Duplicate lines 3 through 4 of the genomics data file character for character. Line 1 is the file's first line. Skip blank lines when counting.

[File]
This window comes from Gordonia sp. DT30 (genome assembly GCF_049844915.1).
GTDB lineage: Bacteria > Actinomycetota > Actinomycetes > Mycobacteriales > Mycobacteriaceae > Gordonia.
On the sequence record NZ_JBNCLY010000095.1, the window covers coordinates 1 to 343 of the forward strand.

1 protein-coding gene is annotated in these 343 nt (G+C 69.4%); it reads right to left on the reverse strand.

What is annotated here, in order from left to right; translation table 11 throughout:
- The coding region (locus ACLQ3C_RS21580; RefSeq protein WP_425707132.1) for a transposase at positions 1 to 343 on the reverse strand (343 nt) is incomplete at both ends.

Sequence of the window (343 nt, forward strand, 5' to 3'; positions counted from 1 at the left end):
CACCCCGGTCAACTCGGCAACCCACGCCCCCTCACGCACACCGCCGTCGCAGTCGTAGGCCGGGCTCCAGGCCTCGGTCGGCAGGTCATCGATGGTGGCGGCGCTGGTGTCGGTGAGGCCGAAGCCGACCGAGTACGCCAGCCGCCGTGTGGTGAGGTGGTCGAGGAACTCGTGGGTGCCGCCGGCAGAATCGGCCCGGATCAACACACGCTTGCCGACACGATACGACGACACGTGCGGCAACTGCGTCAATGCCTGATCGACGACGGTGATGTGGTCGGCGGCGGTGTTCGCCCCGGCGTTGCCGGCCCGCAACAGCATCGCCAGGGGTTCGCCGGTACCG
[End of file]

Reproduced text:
On the sequence record NZ_JBNCLY010000095.1, the window covers coordinates 1 to 343 of the forward strand.

1 protein-coding gene is annotated in these 343 nt (G+C 69.4%); it reads right to left on the reverse strand.